Visualizing Inclusive Economic Growth

By Wyatt Cmar • November 14, 2017

Despite widespread economic growth in recent years, inclusive development has been an elusive prospect for many U.S. cities.

The Brookings Institution, evaluating the 100 largest metropolitan areas in the country from 2010 to 2015, recently reported that while every city they studied achieved job growth, and 98 percent of cities expanded their gross metropolitan product, only 53 percent saw their median wages rise.

In other words, in 47 out of our nation's 100 largest cities, the individuals at the middle of their metropolitan income distribution saw their wages fall, or at best, stay the same. The authors of the report concluded that "economic growth alone, even growth that produces rising living standards, does not reliably assure better outcomes for all groups in a metropolitan area."

So what does? What are the other ingredients necessary to produce inclusive economic prosperity?

Enterprise Community Partners, a Washington D.C.-based non-profit, recently published Opportunity360, a web-based tool that combines over one hundred and fifty public and proprietary data sources to provide insight into inclusive economic development across the country. More than a white paper or a data-visualization platform, Opportunity360 is at its heart a diagnostic tool, revealing not only the symptoms of unequal development, but also the underlying conditions that shape it.

"We want to help users of the platform build a narrative around economic development and understand the context of the information they're reading, not just provide terse charts and spreadsheets," said Vrunda Vaghela, Director of Special Projects at Enterprise.

To illustrate this, Vaghela took me on a walkthrough of Opportunity360. She typed in my office address, and the screen filled with graphs dividing up performance metrics for housing stability, education, health and wellbeing, economic security, and mobility. In each category, the strength of the census block was measured against region, state, and country averages.

The good news is that Harvard Square still ranks well in terms of educational attainment levels -- we got a perfect score of 100 percent. However, our housing stability score was 13 percent, far from a passing grade.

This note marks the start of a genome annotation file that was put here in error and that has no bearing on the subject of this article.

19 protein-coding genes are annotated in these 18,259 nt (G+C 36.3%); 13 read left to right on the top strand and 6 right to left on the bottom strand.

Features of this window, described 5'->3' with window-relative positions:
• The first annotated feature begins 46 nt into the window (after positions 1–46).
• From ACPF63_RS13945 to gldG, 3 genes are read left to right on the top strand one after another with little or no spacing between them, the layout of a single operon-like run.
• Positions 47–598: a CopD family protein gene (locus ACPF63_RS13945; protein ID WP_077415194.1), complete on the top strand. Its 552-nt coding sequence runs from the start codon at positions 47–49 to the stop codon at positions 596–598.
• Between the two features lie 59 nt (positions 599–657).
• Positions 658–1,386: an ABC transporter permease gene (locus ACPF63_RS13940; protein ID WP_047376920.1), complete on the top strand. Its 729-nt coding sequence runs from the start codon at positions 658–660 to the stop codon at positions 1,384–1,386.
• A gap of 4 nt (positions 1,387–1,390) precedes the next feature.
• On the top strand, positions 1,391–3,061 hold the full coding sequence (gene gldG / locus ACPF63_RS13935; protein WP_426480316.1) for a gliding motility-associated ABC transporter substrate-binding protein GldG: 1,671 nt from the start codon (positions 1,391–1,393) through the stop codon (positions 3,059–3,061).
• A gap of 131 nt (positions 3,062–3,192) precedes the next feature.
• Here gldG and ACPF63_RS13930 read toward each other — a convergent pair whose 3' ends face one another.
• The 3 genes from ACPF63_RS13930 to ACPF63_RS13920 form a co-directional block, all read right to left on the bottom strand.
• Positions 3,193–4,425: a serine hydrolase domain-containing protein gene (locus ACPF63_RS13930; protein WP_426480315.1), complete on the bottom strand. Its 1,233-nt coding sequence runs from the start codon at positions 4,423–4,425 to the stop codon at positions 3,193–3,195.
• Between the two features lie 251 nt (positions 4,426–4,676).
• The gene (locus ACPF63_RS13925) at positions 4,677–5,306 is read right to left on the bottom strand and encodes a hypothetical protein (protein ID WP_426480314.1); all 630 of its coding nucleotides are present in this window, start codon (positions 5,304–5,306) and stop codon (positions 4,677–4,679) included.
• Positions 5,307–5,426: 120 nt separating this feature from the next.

Map of Harvard Square showing high rates of educational attainment

Map of Housing stability in Harvard Square with a range of stability levels both high and low
So we went deeper into the portal where we could analyze the factors and key indicators that comprise the overall housing stability metric. We found that on this particular census block there weren't any two-bedroom units that were affordable at 50 percent of the area median income, and fewer than 4 percent of the owner-units were affordable at 80 percent of the area median income.

By grouping together metrics for housing stability, education, health and wellbeing, economic security, and mobility, the platform lends itself to cross-sector collaboration. In our brief examination of my office's census block, Opportunity360 provided specific data to back up what many of us probably already guessed -- that the coexistence of prestigious academic institutions, numerous amenities, and impressive transportation accessibility would lead to exorbitant housing prices and quick turnover with people moving throughout the semesters.

One can imagine how useful this data could be to a range of people working to study and improve the urban environment. “Our communities’ challenges are interconnected, so our solutions must be, too,” said Vaghela. “With a shared understanding, community residents, nonprofits, businesses, and government agencies can identify and target collaborative, cross-sector solutions, so that together we can create stronger communities.”

About the Author

Wyatt Cmar

Wyatt Cmar is a Research Assistant and Writer for the Project on Municipal Innovation Advisory Group. Before joining the Ash Center, Wyatt worked as Business Development and Research Manager at Diller Scofidio + Renfro, a New York City-based art and architecture studio. Prior to that, he was Program Administrator at the Neighborhood Preservation Center, a nonprofit incubator and resource center located in New York City. He holds a Bachelor of Arts in Economics and Metropolitan Studies from New York University.